- When the Water Hits the RoadThe Return of the Westslope Cutthroat
Catching trout with a bit of bent wire is a rather trivial business, but fortunately people fish better than they know. In most cases it is the man who is caught.—John Muir
Why do we try to save endangered species? It is a question we no longer answer or even ask, since we regard the matter as settled: a species gets scarce enough, the US Fish and Wildlife Service issues a finding and the professionals swing into action, like firefighters, or a hospital trauma team. If the question does come up, it is answered easily by utilitarian claims, like the classic cure-for-cancer argument ("The biosphere is a pharmacopeia filled with treasures…"). It reduces all of life to the level of a lab rat, but it, and similar claims, serve the purpose of defending the Endangered Species Act from the regular assaults it faces.
But the professionals who do the swinging into action have a different experience. The lucky person who holds the endangered species in the hand, or gets close enough to have the creature notice and maybe threaten attack, with a look drilled right into the eye—these people know that there are other reasons. They don't talk about them because they want to be taken seriously as scientists, and not sound loopy. Even among themselves they don't say much because the motive that drives them is beyond words anyway. I know, because I got to inhabit their world when I went chasing after an impossibly rare fish in Yellowstone National Park.
That fish was the westslope cutthroat trout. It is not "endangered," at least not yet, but it is headed that way. The fish was once [End Page 307] abundant. Of the fourteen native American cutthroat subspecies, it was once the most plentiful and widely distributed. Among other places, it could be found all along the west side of Yellowstone National Park. It has been reduced to a fraction of its former range; in the upper Missouri river drainage that fraction is five percent. In Yellowstone the westslope cutthroat has either been eliminated or hybridized to the point that it no longer is what it was. The villains in the story are not the usual ones (overfishing and habitat destruction)—the fish are doing poorly, after all, in the world's first national park, an intensely regulated landscape. The problem is that many of Yellowstone's fish are nonnatives that have outcompeted the native fish nearly everywhere in the park. Don't blame the National Park Service; the serious fish stocking, carried out by true believers with the deep self-confidence of the insane, commenced decades before the Park Service even existed. Native Yellowstone cutthroat have also been moved into nonnative waters. Along with other, even more thoroughly nonnative trout, they have interbred with the westslope cutthroat. The problem is thus more subtle than fish floating belly-up. The westslope cutthroat is in danger of having its genome ruinously diluted, while fish that look similar to the real thing are alive and healthy.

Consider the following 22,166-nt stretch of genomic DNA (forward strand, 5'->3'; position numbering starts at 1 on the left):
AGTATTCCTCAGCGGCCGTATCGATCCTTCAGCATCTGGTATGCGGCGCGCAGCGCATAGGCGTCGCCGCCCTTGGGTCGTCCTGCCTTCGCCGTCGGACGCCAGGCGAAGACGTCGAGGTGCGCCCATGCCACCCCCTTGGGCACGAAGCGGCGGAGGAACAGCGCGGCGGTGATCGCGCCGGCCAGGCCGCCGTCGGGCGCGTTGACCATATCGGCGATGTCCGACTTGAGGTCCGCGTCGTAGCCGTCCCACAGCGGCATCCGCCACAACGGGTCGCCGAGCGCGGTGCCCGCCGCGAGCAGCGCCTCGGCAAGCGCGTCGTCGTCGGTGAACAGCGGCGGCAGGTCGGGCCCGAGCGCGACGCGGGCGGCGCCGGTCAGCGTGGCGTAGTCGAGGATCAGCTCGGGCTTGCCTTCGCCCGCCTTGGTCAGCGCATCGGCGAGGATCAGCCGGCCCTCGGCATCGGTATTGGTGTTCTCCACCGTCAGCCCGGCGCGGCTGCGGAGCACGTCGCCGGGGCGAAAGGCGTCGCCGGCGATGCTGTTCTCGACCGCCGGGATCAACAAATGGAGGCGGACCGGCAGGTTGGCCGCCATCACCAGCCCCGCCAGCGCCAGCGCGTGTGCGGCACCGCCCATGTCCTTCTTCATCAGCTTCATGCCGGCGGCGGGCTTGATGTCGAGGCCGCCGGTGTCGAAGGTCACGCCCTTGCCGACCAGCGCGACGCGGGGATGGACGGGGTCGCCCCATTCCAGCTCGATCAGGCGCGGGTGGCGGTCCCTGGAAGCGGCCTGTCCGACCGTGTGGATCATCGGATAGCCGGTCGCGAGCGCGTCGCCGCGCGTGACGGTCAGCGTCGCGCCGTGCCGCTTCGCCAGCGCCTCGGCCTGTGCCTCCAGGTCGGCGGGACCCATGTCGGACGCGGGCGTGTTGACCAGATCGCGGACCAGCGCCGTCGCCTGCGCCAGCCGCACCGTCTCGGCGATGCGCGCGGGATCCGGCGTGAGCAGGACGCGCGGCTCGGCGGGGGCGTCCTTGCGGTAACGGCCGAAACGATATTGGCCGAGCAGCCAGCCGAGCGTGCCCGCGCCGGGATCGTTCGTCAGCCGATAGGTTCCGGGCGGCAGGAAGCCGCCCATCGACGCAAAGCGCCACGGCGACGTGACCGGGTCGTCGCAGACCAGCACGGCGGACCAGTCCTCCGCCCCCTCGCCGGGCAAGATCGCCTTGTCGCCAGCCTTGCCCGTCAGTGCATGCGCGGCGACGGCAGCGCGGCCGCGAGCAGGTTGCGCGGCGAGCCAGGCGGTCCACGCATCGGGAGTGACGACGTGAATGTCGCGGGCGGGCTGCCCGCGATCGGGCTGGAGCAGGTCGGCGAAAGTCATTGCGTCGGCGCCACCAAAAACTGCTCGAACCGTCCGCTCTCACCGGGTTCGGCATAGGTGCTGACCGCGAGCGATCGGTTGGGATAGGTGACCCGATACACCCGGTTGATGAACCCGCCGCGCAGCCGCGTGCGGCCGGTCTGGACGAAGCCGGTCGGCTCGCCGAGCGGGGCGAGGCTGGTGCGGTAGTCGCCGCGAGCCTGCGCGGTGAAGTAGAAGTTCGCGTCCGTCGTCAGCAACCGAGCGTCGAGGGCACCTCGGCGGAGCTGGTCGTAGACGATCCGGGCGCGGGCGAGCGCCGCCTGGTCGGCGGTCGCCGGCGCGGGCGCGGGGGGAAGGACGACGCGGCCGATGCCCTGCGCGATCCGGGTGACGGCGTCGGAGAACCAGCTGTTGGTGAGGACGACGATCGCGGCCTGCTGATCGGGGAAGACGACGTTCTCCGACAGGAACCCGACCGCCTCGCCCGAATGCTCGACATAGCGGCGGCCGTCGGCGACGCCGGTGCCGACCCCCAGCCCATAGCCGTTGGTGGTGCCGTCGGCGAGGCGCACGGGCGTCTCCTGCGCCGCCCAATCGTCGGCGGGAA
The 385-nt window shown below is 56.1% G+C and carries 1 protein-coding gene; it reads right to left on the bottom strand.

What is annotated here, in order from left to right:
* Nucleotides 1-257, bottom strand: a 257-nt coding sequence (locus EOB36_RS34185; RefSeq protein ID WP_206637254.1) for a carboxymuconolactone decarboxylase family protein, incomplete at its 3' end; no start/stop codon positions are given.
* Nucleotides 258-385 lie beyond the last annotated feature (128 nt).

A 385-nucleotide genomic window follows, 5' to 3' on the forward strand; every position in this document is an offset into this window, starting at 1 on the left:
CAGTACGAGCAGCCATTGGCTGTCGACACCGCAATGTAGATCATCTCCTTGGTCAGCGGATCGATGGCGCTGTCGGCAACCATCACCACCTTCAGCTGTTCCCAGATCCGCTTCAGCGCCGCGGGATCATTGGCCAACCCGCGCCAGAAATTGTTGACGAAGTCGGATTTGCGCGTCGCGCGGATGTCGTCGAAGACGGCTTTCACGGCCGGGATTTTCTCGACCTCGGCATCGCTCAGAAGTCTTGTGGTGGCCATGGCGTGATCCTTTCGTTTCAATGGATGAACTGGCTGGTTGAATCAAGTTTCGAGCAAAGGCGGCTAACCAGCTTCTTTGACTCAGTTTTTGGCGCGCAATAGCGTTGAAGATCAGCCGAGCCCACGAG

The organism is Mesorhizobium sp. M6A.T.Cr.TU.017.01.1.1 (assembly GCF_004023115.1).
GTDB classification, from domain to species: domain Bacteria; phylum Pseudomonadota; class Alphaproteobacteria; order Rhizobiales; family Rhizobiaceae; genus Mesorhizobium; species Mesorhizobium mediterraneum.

So the species appeared to be sunk. However, in the middle of the last decade a genetically pure population turned up in the distant northern corner of Yellowstone National Park, in what used to be an unnamed tributary of Grayling Creek, Last Chance Creek. But it was not the last chance: in that same year, another genetically pure population was discovered in two small watercourses named Oxbow Creek and Geode Creek. Both had been empty of game fish when the park first became a park, and both were located far from the westslope cutthroat's usual home. The fish got into this odd place when Geode Creek was stocked in 1922 with what the hatchery people recorded only as "cutthroat trout." I picture Jim Earl driving the hatchery tanker to the place he'd been told to drive it, dumping the fish, and never giving it a second thought. It was just another load of fish. The westslopes were forgotten.
Once the genetically pure populations turned up, the federal machinery chugged into action, as documented...